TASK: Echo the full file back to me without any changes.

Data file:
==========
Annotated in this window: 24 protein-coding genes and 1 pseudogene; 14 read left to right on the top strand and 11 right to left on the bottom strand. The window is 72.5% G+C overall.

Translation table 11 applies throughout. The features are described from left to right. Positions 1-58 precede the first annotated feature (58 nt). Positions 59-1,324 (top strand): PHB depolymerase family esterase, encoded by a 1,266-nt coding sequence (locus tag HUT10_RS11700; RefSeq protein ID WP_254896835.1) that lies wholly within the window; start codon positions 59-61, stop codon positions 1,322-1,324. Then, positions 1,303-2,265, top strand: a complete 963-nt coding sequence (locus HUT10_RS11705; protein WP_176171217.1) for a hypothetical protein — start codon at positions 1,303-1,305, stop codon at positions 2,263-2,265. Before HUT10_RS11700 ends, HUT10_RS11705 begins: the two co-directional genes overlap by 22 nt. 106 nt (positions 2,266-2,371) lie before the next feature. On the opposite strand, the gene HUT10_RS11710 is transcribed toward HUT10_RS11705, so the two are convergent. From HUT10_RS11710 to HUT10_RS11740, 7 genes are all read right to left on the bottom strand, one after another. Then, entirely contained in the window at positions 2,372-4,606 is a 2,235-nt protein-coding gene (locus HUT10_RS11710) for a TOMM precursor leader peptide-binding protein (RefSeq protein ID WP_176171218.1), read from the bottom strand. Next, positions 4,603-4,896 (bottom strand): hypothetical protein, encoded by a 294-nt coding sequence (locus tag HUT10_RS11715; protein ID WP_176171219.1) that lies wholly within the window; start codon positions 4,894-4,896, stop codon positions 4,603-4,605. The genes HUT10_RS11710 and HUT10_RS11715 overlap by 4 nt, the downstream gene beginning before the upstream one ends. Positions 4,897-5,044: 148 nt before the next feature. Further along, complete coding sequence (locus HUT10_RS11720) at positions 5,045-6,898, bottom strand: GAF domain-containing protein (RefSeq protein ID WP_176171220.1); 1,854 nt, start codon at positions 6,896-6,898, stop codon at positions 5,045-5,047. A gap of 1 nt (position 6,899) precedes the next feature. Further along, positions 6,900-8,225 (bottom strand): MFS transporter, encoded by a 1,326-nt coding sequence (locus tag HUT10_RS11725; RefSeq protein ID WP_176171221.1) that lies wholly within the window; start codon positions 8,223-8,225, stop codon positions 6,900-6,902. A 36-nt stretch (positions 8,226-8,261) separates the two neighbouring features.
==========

Annotated in this window: 24 protein-coding genes and 1 pseudogene; 14 read left to right on the top strand and 11 right to left on the bottom strand. The window is 72.5% G+C overall.

Translation table 11 applies throughout. The features are described from left to right. Positions 1-58 precede the first annotated feature (58 nt). Positions 59-1,324 (top strand): PHB depolymerase family esterase, encoded by a 1,266-nt coding sequence (locus tag HUT10_RS11700; RefSeq protein ID WP_254896835.1) that lies wholly within the window; start codon positions 59-61, stop codon positions 1,322-1,324. Then, positions 1,303-2,265, top strand: a complete 963-nt coding sequence (locus HUT10_RS11705; protein WP_176171217.1) for a hypothetical protein — start codon at positions 1,303-1,305, stop codon at positions 2,263-2,265. Before HUT10_RS11700 ends, HUT10_RS11705 begins: the two co-directional genes overlap by 22 nt. 106 nt (positions 2,266-2,371) lie before the next feature. On the opposite strand, the gene HUT10_RS11710 is transcribed toward HUT10_RS11705, so the two are convergent. From HUT10_RS11710 to HUT10_RS11740, 7 genes are all read right to left on the bottom strand, one after another. Then, entirely contained in the window at positions 2,372-4,606 is a 2,235-nt protein-coding gene (locus HUT10_RS11710) for a TOMM precursor leader peptide-binding protein (RefSeq protein ID WP_176171218.1), read from the bottom strand. Next, positions 4,603-4,896 (bottom strand): hypothetical protein, encoded by a 294-nt coding sequence (locus tag HUT10_RS11715; protein ID WP_176171219.1) that lies wholly within the window; start codon positions 4,894-4,896, stop codon positions 4,603-4,605. The genes HUT10_RS11710 and HUT10_RS11715 overlap by 4 nt, the downstream gene beginning before the upstream one ends. Positions 4,897-5,044: 148 nt before the next feature. Further along, complete coding sequence (locus HUT10_RS11720) at positions 5,045-6,898, bottom strand: GAF domain-containing protein (RefSeq protein ID WP_176171220.1); 1,854 nt, start codon at positions 6,896-6,898, stop codon at positions 5,045-5,047. A gap of 1 nt (position 6,899) precedes the next feature. Further along, positions 6,900-8,225 (bottom strand): MFS transporter, encoded by a 1,326-nt coding sequence (locus tag HUT10_RS11725; RefSeq protein ID WP_176171221.1) that lies wholly within the window; start codon positions 8,223-8,225, stop codon positions 6,900-6,902. A 36-nt stretch (positions 8,226-8,261) separates the two neighbouring features.